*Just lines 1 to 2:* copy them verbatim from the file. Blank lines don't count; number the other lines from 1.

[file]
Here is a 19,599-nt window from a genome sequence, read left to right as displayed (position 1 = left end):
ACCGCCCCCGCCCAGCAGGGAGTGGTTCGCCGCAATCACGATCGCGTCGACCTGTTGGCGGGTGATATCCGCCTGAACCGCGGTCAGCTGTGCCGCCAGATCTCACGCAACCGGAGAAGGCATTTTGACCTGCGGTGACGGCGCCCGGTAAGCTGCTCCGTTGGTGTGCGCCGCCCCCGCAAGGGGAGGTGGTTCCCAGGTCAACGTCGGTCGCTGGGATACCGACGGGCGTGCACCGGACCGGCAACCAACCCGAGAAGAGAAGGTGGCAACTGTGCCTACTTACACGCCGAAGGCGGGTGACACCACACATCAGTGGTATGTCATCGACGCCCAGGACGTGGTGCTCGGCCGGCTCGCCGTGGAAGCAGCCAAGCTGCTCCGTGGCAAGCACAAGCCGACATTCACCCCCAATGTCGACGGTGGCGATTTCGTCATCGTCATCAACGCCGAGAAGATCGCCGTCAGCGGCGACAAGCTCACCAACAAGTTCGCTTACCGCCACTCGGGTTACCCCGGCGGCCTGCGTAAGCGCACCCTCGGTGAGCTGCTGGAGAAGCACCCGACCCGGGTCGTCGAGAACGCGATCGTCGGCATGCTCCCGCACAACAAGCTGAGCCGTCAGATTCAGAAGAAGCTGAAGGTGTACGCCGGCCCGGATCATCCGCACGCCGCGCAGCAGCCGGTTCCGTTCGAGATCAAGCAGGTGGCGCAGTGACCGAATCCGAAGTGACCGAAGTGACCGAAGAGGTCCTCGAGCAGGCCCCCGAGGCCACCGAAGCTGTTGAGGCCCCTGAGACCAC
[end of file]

Here is a 19,599-nt window from a genome sequence, read left to right as displayed (position 1 = left end):
ACCGCCCCCGCCCAGCAGGGAGTGGTTCGCCGCAATCACGATCGCGTCGACCTGTTGGCGGGTGATATCCGCCTGAACCGCGGTCAGCTGTGCCGCCAGATCTCACGCAACCGGAGAAGGCATTTTGACCTGCGGTGACGGCGCCCGGTAAGCTGCTCCGTTGGTGTGCGCCGCCCCCGCAAGGGGAGGTGGTTCCCAGGTCAACGTCGGTCGCTGGGATACCGACGGGCGTGCACCGGACCGGCAACCAACCCGAGAAGAGAAGGTGGCAACTGTGCCTACTTACACGCCGAAGGCGGGTGACACCACACATCAGTGGTATGTCATCGACGCCCAGGACGTGGTGCTCGGCCGGCTCGCCGTGGAAGCAGCCAAGCTGCTCCGTGGCAAGCACAAGCCGACATTCACCCCCAATGTCGACGGTGGCGATTTCGTCATCGTCATCAACGCCGAGAAGATCGCCGTCAGCGGCGACAAGCTCACCAACAAGTTCGCTTACCGCCACTCGGGTTACCCCGGCGGCCTGCGTAAGCGCACCCTCGGTGAGCTGCTGGAGAAGCACCCGACCCGGGTCGTCGAGAACGCGATCGTCGGCATGCTCCCGCACAACAAGCTGAGCCGTCAGATTCAGAAGAAGCTGAAGGTGTACGCCGGCCCGGATCATCCGCACGCCGCGCAGCAGCCGGTTCCGTTCGAGATCAAGCAGGTGGCGCAGTGACCGAATCCGAAGTGACCGAAGTGACCGAAGAGGTCCTCGAGCAGGCCCCCGAGGCCACCGAAGCTGTTGAGGCCCCTGAGACCAC